Radiator Coolant Change


Prestone Concentrated Anti Freeze – £20.00

Optional = Radiator hoses if perished – £25 to £50 depending on concorse etc.

Optional = Heater matrix hoses if perished – £25 – £70 depending on concorse etc.

Optional = Thermostat – £15 to £20

What’s in the box:

There is no right or wrong for this section. You can use what ever antifreeze you like, concentrated or pre mixed. I chose Prestone because it will mix with all antifreeze makes out there. The choice really is yours here, just make sure you follow the instructions for the mix you have. I would suggest a branded make though.


The engine on my car was sitting around for twelve years with no water in it. So the decision was to see how the engine runs. We of course added blue antifreeze and water from the outset after a flush out with water prior to hitting the road. I have now run the car for a year with 1,500 miles over the year and the water in the rad was brown and horrible looking now. But the temperature runs slightly less than half way on the gauge and has been superb all summer not even creeping up in traffic. So it decided it was time to change out the antifreeze as a matter of maintenance and precaution.


There are many schools of thought on this and most of them centre around the “pull the bottom hose off” technique. This of course works, but is messy. If the hose is stuck in place you could split it or damage it. Also you will need a couple of buckets to catch the coolant the best part of couple of gallons. On some radiators for Mustangs there is a drain point called “petcocks”. This is a wing nut headed idea with a hole in the centre. Winding the valve INWARDS, you open the seating at the back and the water runs out the front of the valve. A brilliant little idea. Here the valve is mounted on the lower part of the radiator on the drivers (left) side.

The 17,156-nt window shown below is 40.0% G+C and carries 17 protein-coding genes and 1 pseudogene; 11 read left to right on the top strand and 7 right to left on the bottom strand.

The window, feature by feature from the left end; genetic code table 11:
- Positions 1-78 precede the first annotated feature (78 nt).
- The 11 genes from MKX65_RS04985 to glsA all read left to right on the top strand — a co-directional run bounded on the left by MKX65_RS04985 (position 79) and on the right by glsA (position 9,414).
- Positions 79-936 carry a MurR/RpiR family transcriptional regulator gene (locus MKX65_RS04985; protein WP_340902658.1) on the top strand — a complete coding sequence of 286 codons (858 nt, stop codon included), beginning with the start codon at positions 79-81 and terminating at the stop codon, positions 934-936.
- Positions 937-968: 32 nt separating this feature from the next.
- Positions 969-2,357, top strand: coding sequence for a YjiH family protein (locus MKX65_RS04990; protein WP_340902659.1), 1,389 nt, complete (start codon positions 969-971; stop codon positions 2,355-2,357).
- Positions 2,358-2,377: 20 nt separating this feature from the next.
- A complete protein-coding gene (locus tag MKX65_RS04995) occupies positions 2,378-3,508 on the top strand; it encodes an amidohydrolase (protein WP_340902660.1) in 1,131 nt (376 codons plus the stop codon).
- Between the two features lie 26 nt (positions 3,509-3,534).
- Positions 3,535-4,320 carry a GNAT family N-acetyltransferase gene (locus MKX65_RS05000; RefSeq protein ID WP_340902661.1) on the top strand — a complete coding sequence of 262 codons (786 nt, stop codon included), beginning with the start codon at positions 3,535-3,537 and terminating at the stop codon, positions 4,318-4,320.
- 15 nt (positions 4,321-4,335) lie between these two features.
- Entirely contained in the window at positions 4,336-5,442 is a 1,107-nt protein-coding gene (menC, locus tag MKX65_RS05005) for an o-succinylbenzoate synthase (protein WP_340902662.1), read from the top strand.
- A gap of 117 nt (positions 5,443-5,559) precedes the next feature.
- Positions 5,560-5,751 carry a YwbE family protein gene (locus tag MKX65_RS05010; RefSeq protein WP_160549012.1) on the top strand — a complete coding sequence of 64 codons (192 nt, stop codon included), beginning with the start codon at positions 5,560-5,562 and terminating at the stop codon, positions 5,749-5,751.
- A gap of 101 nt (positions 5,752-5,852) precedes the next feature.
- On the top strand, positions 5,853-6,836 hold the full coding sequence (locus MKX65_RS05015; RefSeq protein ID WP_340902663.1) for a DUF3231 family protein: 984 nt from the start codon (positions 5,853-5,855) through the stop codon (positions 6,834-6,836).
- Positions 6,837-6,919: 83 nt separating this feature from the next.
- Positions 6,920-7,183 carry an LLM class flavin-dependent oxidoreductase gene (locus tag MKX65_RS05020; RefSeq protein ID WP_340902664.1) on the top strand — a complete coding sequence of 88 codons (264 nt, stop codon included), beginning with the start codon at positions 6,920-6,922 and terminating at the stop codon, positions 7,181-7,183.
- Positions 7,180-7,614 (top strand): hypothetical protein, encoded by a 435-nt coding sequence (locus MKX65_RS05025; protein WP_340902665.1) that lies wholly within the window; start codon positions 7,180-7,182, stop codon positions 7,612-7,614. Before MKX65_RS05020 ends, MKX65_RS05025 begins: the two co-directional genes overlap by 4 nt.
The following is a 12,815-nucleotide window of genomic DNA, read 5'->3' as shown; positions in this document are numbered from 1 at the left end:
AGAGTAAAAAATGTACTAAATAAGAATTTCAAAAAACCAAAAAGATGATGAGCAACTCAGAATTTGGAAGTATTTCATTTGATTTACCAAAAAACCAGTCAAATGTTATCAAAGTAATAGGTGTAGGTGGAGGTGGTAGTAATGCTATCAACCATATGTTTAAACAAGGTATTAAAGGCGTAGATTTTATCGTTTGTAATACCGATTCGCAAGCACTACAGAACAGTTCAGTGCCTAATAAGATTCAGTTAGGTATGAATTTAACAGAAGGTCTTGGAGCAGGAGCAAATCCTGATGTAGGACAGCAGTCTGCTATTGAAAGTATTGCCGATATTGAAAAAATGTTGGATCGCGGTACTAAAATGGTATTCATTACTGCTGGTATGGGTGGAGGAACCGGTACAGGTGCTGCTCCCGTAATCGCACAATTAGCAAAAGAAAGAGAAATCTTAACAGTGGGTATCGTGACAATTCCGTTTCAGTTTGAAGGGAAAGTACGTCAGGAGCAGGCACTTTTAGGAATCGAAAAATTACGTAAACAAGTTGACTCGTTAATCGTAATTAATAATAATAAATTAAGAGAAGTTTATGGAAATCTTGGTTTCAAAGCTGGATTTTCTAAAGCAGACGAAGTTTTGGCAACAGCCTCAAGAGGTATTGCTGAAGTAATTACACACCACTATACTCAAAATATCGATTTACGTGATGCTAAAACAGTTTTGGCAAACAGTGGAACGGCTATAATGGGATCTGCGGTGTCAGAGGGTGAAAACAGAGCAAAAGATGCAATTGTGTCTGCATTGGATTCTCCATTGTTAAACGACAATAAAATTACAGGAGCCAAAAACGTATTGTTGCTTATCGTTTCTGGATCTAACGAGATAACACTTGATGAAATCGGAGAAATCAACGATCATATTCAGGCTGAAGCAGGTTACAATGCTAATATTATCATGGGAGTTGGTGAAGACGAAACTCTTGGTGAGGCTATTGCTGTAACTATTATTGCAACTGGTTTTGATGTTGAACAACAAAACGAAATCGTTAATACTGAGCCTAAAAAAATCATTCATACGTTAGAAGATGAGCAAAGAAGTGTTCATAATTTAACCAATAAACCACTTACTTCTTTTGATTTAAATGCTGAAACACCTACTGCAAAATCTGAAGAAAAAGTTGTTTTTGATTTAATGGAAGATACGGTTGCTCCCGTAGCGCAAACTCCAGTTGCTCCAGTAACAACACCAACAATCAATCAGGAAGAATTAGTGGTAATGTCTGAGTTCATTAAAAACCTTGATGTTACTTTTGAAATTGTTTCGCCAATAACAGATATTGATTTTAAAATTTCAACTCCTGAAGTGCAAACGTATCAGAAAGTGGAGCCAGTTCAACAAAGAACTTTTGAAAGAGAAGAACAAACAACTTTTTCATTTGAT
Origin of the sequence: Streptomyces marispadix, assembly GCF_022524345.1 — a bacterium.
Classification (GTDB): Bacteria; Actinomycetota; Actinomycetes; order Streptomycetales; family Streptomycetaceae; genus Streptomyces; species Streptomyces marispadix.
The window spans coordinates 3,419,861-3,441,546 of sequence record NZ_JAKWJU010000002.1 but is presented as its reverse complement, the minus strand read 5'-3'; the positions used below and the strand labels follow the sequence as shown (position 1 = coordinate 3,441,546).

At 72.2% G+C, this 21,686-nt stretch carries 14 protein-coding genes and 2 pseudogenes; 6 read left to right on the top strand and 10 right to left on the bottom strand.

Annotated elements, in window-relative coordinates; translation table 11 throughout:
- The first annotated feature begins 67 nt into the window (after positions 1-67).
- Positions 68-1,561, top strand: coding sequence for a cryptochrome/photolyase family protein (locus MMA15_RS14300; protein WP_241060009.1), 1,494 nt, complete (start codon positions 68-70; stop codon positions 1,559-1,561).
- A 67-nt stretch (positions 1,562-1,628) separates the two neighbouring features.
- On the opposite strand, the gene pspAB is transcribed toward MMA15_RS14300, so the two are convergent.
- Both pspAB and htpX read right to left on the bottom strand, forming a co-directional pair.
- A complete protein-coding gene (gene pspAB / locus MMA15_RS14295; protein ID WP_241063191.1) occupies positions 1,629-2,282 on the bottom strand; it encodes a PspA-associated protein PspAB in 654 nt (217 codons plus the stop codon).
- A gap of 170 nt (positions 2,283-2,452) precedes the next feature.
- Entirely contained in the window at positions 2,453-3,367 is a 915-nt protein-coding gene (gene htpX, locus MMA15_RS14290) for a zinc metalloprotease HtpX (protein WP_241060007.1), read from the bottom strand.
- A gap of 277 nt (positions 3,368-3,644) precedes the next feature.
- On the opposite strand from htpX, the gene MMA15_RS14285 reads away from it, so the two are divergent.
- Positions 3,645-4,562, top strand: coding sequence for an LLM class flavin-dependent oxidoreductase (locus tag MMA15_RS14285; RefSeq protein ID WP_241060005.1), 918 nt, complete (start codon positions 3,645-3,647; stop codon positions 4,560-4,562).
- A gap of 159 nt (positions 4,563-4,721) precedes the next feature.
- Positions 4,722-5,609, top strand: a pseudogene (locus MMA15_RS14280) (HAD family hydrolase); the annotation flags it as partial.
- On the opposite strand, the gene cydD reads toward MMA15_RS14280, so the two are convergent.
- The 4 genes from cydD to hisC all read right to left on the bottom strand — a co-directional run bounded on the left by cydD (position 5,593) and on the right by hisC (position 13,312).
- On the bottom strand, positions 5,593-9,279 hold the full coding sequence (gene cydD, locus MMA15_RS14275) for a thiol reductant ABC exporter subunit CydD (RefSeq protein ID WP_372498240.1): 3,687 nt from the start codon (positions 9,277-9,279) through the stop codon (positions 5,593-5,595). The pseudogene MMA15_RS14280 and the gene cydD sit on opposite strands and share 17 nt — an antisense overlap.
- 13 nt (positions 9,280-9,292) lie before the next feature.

The downside to this method of course is the time factor. You are not draining out in one big go, this is a little jet running out.

I soaked the valve with Gibbs and left to soak for a half an hour or so while I got my tools and things ready I would need. I gently rocked the valve to loosen it and it soon cracked free and allowed easy turning. I placed an oil change bowl under the radiator, simply because it’s large and flat with a pour spout. Not knowing how this coolant was going to run out I left the radiator cap on thus forming a little vacuum in the radiator. The water trickled out to start with, unscrewing the rad cap allowed the coolant to flow much more freely with a stronger jet.

As you can see from the pics above it wasn’t exactly clean. As the bowl was starting to fill up, it’s a simple case of shutting the valve and empty the old coolant into a container ready for disposal, no mess and you can take your time. Replace the bowl and start again. Eventually all the water had drained out and then it was time for the wash through. You can use radiator flush at this point if you wanted to too if there was sludge. I just had dirty water so I used the tried and trusted method to run the hose pipe through the rad until the water runs clear. I first filled the rad up to the top and waited for the airlocks to filter out and then opened the bottom valve again. I did this about six times until it was pretty clean shutting the valve again for now.